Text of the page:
NFL News & Analysis

Patriots' quarterback competition growing closer between Cam Newton and Mac Jones

Foxborough, MA, United States; New England Patriots quarterback Mac Jones (50) watches New England Patriots quarterback Cam Newton (1) during training camp at Gillette Stadium. Mandatory Credit: Paul Rutherford-USA TODAY Sports

FOXBORO, Mass. — Bill Belichick sent mixed messages the last time he spoke publicly about the New England Patriots’ quarterback competition (or lack thereof) between Cam Newton and rookie Mac Jones.

The head coach first said he’s “sure it'll be a hard decision” to settle the battle. In the next breath, he said, “Cam's our starting quarterback.” Then Belichick went on to say everyone has to “re-establish their positions.” He delivered three wildly different statements all in one day to answer three consecutive questions.

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Belichick isn’t going to spill trade secrets to the media in a midsummer press conference, but practices are open to reporters and fans, and actions speak louder than words. On Monday, the Patriots’ fourth padded practice this summer, Newton and Jones, the 15th overall pick in the 2021 NFL Draft, earned equal opportunities with the first-team weapons and offensive line against the Patriots’ top defense.

Newton: 4-of-10 in 11-on-11 drills
Jones: 8-of-11 in 11-on-11 drills

Newton started off 11-on-11 drills going 2-of-5. His best throw was a dime down the right sideline to running back James White, and he connected with wide receiver Jakobi Meyers on a slant for a touchdown. But he also let linebacker Kyle Van Noy break up a pass over the middle of the field, and safety Adrian Phillips intercepted Newton on a throw intended for tight end Jonnu Smith in the red zone.

Newton connected with wide receiver Kendrick Bourne in the end zone, but safety Devin McCourty clearly let up to avoid contact, and one defender made a “go to sleep” motion. If that pass had been thrown in a game with tackling allowed, then Bourne would have been lit up by a defender. Newton also would have been sacked twice in the series by outside linebacker Josh Uche.

The first-team offense and defense then earned a break. Brian Hoyer came onto the field with the second- and third-stringers, went 1-of-2 and would have been sacked by rookie defensive end Ronnie Perkins if contact were allowed.

Jones was under center for the next first-team reps, and he went 4-of-7 (including a drop) with a touchdown pass to wide receiver Kristian Wilkerson on an extended play. Surprisingly, Jones impressed with his athleticism and improvisational skills Monday afternoon. The Alabama product got out of the pocket and started to use non-verbal communication to move his receivers around the field to his desired locations.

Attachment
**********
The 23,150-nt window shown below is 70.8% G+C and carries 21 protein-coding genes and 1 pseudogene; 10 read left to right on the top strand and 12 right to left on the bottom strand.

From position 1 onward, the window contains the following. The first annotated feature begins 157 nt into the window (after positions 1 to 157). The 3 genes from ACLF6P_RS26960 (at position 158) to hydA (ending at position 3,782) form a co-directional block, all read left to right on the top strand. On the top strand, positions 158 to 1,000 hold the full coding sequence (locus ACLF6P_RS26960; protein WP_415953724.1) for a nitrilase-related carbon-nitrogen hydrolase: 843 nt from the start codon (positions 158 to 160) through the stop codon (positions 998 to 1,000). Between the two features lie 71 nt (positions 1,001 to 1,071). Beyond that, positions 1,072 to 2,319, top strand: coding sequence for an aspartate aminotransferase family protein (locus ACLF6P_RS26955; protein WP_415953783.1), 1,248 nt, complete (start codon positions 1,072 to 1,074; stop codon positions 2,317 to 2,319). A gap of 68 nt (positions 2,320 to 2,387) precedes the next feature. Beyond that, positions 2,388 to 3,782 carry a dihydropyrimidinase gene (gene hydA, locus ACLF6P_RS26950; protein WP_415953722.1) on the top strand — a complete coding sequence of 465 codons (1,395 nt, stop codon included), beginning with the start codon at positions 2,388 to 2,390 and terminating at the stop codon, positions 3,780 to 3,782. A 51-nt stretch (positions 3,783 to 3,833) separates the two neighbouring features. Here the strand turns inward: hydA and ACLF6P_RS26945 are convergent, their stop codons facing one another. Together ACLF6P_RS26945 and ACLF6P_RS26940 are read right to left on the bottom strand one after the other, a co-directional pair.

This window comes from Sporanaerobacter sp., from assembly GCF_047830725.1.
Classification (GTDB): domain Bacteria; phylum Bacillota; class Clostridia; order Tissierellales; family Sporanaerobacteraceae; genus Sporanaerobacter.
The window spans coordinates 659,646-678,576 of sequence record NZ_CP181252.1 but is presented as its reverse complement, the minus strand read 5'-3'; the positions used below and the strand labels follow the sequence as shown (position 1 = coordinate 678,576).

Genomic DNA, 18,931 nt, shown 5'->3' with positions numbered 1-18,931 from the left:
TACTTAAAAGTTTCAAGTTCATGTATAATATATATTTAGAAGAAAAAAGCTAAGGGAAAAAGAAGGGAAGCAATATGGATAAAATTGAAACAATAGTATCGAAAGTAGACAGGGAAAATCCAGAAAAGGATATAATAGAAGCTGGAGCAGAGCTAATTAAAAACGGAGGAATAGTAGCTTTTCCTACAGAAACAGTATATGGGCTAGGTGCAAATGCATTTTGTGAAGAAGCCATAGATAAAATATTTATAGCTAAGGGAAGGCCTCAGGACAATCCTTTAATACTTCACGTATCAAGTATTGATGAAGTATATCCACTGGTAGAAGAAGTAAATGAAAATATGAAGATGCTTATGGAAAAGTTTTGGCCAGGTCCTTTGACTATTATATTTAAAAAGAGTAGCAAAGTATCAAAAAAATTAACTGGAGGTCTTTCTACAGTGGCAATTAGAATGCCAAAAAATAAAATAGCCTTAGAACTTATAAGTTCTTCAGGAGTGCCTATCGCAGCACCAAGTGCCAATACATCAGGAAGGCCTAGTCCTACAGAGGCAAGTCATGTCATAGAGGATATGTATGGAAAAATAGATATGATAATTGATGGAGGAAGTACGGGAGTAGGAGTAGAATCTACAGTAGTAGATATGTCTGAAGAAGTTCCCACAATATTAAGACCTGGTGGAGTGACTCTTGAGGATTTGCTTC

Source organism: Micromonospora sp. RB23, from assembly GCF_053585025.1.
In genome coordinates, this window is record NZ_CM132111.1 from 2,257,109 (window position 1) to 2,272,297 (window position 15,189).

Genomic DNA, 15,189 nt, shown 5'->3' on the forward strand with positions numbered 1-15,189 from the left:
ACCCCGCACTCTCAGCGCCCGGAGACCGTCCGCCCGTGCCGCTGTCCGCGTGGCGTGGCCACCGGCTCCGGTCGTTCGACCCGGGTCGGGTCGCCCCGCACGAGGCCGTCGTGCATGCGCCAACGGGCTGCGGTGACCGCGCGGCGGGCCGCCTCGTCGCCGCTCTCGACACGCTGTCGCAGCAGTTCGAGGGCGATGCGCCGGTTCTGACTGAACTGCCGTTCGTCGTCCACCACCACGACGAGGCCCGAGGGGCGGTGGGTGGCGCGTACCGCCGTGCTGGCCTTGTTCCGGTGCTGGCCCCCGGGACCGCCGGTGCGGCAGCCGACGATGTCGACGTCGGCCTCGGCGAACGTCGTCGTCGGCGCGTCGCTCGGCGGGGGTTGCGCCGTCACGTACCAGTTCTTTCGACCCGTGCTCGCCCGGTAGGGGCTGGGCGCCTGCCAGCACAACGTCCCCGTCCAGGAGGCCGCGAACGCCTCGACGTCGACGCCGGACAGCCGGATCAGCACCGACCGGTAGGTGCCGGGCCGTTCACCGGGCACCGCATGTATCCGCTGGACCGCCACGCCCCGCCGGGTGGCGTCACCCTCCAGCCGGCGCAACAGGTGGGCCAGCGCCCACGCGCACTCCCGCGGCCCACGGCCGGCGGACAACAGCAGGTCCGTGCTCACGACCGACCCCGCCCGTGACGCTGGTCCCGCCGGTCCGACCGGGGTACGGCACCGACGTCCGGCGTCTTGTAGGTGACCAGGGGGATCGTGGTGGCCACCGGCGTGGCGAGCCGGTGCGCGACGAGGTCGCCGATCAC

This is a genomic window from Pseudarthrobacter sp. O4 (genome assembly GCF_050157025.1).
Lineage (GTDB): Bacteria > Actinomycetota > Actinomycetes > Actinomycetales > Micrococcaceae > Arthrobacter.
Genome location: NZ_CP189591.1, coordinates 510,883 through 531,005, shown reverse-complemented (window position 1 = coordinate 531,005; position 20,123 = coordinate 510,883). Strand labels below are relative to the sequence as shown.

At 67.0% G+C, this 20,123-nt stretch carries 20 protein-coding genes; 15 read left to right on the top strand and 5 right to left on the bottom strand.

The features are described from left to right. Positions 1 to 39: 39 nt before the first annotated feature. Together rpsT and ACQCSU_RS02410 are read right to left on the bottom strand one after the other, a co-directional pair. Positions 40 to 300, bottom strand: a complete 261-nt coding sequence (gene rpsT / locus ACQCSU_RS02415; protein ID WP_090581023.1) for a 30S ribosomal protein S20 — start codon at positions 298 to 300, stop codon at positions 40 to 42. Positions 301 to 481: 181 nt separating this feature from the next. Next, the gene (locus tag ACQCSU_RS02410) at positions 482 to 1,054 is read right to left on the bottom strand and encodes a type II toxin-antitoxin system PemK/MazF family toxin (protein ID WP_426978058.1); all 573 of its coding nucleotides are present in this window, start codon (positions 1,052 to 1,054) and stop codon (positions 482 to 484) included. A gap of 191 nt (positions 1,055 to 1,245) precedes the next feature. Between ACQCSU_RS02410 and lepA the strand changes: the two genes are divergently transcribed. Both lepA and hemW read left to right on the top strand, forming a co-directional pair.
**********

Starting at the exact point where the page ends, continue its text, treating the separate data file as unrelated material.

Jones then got a turn in a two-minute drill and went 4-of-4. Running back Sony Michel made the catch of his life, leaping and securing a toe-tapping grab down the right sideline. Jones completed another pass to Michel and connected with wide receivers Gunner Olszewski and Marvin Hall.

Newton finished off 2-of-5 with a dropped pass in the two-minute drill. The veteran quarterback’s final throw of the day was broken up by Phillips — one of Monday’s standouts — again over Smith, who saw more opportunities with fellow tight end Hunter Henry out of practice following a shoulder injury.

So, what do we make of this? If Newton is the starter, then the Patriots at least want to see how Jones looks with the first-team offense and against its best defensive players, which is certainly notable. And ultimately, New England has to make a difficult decision to start the season. Belichick has in the past used the early weeks of the campaign as something of an extension of the summer to continue sorting out training camp battles. But that was when Tom Brady was locked in under center and 12 wins was as much of a guarantee as orange leaves each fall in New England.

The security blanket is gone, and every win matters more than ever after Brady won his seventh Super Bowl, and first without Belichick, last season.

If Newton gives the Patriots a better chance to win, then he’ll be starting quarterback even if the competition is close, and even if it makes more sense to start Jones to develop the 2021 first-round pick for the future. But Jones is making a push. And the job was much more clearly Newton’s on the first day of training camp than it was two weeks later during Monday’s practice. And perhaps it was also much more clearly Newton’s when Belichick delivered his intentionally confusing message to the media nine days ago.

Monday was just a snapshot of camp. But that picture showed two quarterbacks receiving identical opportunities with and against the same teammates.

New England plays the Washington Football Team in its first preseason game Thursday.

A few more notes from practice:

— Wilkerson is a player to watch. He was getting top-team reps in the offense and has been one of the Patriots’ top-targeted wide receivers this summer.

— Defensive tackle Christian Barmore, a second-round pick out of Alabama, earned some time in the middle of the Patriots’ top defense.

— Smith spent individual time with quarterbacks during special teams drills. He didn’t have the best practice Monday but has a chance to really break out depending on how long Henry is out.

— Cornerback J.C. Jackson’s ball-hawking skills were once again on display with a pretty pass breakup in one-on-ones.


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